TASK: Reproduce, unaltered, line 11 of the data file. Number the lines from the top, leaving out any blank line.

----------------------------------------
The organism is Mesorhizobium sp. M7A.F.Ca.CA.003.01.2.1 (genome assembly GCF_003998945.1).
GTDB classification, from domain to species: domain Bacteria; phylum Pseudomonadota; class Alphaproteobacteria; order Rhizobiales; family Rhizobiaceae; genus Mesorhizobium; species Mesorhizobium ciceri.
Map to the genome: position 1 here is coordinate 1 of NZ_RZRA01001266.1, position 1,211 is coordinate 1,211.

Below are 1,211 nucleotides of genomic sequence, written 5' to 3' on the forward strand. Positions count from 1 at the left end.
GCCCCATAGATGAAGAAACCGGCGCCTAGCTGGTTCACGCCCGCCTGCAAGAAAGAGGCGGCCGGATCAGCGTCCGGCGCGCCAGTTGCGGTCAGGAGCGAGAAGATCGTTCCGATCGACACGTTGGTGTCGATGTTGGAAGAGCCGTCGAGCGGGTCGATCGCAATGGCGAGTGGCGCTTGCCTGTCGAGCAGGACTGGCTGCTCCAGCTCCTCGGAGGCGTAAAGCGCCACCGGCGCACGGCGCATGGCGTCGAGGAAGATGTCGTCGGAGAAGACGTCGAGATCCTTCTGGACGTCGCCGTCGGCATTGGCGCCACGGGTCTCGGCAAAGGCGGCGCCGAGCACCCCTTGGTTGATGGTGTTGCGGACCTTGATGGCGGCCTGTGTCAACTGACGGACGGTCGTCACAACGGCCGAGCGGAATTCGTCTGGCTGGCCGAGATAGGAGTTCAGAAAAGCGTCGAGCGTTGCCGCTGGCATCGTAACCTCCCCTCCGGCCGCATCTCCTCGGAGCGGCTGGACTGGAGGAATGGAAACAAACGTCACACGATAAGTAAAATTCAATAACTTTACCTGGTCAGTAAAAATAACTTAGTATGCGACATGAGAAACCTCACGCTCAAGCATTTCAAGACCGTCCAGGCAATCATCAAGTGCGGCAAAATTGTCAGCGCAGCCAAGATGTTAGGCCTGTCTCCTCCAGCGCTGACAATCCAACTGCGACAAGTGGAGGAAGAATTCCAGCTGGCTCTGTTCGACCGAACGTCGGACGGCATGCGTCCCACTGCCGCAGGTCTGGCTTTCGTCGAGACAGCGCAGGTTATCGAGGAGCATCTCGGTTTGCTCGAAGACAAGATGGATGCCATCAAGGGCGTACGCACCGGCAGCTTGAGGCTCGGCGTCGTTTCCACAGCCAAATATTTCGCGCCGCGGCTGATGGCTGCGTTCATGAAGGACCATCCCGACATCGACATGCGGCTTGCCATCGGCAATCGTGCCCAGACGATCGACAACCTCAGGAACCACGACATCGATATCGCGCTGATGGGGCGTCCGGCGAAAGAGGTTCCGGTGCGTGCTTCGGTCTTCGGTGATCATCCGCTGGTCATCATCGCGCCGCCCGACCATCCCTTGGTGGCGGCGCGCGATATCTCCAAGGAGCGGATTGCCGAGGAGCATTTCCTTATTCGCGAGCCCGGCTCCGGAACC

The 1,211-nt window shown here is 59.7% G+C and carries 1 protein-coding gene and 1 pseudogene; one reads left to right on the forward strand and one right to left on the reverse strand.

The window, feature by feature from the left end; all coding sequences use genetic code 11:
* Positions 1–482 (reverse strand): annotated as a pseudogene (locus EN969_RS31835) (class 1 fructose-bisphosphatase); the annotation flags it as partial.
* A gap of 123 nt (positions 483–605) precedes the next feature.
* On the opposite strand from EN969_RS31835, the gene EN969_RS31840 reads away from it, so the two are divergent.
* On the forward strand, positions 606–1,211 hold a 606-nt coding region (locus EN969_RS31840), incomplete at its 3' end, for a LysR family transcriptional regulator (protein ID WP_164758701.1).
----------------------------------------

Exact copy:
* On the forward strand, positions 606–1,211 hold a 606-nt coding region (locus EN969_RS31840), incomplete at its 3' end, for a LysR family transcriptional regulator (protein ID WP_164758701.1).